On April 22, the Wisconsin Supreme Court issued a decision (4-2) in Kimble v. Land Concepts, Inc., 2014 WI 21, holding that $1 million in punitive damages against a title insurance company violated due process and therefore was unconstitutional. Justice Annette Ziegler authored the decision, and was joined by Justices Patrick Crooks, Patience Roggensack, and Michael Gableman. Chief Justice Shirley Abrahamson authored a dissenting opinion and was joined by Justice Ann Walsh Bradley.
Wisconsin Insurance Alliance, Wisconsin Civil Justice Council, and Wisconsin Manufacturers & Commerce filed an amicus brief in the case arguing that the $1 million award of punitive damages was unconstitutional.
The issue in the case was whether the $1 million in punitive damages awarded against First American Title Insurance Company violated the Wisconsin Constitution or the common law of the state of Wisconsin.
The case involved a jury verdict awarding the plaintiff-property owners $1 million in punitive damages against First American Title Insurance Company for bad faith in denying the insureds’ requested defense of title and claim.
The plaintiffs purchased property in Door County that was land-locked on three sides and surrounded by water on the other side. The plaintiffs-buyers believed they had an easement over adjoining property allowing access to the nearest road. However, it was determined after the purchase of the property that the plaintiffs did not have an easement and therefore filed suit against First American Title Insurance Company when it denied that the policy coverage had been triggered.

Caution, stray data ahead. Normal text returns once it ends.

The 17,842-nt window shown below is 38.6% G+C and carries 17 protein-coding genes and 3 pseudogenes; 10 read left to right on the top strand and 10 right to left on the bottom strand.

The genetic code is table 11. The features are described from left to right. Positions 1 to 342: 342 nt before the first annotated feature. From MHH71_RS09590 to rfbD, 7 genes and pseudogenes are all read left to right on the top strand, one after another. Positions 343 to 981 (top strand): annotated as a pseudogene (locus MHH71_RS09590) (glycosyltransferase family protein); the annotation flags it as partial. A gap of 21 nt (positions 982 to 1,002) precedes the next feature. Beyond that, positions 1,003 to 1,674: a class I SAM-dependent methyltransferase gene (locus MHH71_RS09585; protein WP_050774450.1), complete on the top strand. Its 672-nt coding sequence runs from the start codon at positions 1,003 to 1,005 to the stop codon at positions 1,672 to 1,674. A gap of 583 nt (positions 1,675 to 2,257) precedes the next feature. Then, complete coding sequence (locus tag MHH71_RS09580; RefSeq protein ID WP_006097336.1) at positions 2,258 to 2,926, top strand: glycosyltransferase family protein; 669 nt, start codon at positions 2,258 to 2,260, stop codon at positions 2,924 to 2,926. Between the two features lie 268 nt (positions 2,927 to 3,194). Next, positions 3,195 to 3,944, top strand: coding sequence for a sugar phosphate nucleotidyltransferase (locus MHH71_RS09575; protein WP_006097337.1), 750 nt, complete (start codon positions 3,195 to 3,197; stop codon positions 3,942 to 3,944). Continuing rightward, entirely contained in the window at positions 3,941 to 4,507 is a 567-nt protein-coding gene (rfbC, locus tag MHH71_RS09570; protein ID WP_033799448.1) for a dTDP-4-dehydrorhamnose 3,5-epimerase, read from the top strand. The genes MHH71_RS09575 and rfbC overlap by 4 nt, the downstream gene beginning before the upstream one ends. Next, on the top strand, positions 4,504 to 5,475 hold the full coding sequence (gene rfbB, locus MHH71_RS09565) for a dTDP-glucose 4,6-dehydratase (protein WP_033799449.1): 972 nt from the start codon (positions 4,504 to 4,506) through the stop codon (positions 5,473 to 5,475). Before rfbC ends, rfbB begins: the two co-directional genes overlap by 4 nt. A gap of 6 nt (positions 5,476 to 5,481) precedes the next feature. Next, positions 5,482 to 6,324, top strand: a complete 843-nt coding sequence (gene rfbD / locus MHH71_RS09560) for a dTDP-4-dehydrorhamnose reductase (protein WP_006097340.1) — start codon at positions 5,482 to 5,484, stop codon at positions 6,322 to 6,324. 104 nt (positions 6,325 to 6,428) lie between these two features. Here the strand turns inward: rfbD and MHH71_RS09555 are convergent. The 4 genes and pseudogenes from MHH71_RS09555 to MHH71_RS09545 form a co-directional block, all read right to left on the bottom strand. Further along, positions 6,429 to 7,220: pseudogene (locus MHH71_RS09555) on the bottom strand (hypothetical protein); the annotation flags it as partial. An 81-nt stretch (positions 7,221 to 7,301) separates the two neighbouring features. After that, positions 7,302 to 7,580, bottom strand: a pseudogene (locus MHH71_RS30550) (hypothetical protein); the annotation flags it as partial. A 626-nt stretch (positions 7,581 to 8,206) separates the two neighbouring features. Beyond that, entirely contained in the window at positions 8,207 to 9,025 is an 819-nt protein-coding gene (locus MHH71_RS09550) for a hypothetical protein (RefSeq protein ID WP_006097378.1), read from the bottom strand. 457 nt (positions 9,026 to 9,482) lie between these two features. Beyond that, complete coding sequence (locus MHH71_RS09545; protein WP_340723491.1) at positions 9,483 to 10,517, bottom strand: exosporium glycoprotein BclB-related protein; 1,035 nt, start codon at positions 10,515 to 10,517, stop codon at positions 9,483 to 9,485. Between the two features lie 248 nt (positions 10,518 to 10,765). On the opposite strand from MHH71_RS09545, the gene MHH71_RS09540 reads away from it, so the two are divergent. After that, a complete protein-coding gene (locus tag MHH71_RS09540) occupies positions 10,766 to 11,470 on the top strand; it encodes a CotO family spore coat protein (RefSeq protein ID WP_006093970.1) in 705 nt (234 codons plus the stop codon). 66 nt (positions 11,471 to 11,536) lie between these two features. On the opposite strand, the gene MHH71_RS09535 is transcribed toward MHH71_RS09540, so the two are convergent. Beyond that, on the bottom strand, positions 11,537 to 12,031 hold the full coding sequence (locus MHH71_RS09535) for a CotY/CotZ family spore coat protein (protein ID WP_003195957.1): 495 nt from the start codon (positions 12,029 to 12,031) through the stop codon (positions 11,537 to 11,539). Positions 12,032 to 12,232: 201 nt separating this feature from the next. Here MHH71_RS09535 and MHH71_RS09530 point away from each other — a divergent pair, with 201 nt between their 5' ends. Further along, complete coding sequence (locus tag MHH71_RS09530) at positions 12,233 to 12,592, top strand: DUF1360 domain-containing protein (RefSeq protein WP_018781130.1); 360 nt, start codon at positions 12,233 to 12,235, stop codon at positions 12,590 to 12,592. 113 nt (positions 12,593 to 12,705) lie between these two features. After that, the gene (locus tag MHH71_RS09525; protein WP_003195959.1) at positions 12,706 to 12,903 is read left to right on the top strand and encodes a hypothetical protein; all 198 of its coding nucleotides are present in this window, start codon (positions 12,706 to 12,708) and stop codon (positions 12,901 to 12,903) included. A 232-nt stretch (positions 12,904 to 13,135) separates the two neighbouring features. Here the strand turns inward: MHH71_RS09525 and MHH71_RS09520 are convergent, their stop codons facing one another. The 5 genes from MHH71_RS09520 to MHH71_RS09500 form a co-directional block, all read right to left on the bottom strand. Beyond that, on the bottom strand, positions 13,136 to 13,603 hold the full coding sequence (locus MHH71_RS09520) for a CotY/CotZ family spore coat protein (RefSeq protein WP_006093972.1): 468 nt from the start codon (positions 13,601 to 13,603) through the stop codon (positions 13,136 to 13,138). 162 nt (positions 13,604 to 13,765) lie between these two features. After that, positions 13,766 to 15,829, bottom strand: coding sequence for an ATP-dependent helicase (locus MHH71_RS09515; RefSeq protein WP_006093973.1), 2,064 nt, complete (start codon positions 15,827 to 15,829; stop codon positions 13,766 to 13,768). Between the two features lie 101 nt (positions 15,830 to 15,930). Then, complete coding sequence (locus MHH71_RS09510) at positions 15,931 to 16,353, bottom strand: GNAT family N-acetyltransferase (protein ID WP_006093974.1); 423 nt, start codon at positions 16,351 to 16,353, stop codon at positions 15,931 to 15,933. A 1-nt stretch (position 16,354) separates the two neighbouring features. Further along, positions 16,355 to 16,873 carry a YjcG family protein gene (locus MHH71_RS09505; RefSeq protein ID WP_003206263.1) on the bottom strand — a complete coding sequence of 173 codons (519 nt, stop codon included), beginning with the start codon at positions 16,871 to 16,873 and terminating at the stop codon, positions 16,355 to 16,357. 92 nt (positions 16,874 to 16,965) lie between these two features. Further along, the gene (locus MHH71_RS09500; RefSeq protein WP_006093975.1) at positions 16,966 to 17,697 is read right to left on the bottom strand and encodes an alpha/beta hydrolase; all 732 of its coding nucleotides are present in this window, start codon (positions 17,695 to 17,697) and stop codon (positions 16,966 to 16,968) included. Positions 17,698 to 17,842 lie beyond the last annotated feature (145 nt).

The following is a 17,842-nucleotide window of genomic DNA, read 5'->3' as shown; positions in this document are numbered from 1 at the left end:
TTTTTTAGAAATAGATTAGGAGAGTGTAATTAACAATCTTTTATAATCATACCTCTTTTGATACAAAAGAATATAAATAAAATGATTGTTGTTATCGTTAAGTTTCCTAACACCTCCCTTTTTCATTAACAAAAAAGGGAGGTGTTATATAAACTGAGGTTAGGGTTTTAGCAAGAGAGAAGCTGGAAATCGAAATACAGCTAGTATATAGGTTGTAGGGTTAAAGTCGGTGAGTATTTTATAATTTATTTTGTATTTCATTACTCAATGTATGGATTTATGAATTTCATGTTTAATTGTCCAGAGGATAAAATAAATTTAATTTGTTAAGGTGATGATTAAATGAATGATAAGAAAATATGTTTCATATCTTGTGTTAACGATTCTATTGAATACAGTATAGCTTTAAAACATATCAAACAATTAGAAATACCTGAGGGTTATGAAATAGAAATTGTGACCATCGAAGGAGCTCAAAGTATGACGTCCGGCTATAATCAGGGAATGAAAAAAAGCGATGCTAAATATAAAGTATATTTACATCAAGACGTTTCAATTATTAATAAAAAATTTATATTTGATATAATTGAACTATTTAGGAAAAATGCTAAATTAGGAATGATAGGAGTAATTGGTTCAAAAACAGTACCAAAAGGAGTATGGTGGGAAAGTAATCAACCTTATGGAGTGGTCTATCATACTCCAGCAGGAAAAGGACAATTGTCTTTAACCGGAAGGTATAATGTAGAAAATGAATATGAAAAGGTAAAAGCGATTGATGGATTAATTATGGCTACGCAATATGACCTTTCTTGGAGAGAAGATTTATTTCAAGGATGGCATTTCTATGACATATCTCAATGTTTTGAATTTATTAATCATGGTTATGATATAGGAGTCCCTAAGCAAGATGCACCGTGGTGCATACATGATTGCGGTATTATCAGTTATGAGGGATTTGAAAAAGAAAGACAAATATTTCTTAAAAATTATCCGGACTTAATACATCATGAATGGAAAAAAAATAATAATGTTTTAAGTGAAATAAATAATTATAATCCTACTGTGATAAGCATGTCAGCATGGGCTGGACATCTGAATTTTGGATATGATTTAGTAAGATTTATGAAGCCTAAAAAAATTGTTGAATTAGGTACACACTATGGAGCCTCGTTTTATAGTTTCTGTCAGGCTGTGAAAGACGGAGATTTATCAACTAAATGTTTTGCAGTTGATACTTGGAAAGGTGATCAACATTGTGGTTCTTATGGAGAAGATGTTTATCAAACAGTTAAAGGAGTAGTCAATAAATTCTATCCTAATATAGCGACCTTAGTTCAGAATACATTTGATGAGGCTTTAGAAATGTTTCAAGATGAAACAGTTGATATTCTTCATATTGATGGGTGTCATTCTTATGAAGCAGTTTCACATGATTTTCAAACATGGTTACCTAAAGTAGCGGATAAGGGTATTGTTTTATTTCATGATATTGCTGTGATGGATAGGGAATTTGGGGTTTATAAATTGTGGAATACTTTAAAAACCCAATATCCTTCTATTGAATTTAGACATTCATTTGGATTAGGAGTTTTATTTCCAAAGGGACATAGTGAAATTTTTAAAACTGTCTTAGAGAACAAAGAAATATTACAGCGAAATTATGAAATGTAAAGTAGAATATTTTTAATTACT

The case went to trial and the court awarded the plaintiffs $29,738 in compensatory damages against First American. The jury also awarded the plaintiffs $1 million in punitive damages against First American for its bad faith in denying the claim. The court of appeals upheld the punitive damages.
The sole issue before the Wisconsin Supreme Court is whether the $1 million is unconstitutional. (The new caps under 2011 Wisconsin Act 2 are not implicated because this case was commenced prior to enactment of Act 2.)
Wisconsin Supreme Court’s Decision
The court held that the award of $1 million did “not bear a ‘reasonable relationship’ to either the compensatory damages award or the potential harm faced by the plaintiff.” According to the court, the punitive damages award was excessive and deprived the First American its right to due process under the constitution. Therefore, the court reversed the lower court and held that appropriate amount of punitive damages was $210,000, plus compensatory damages.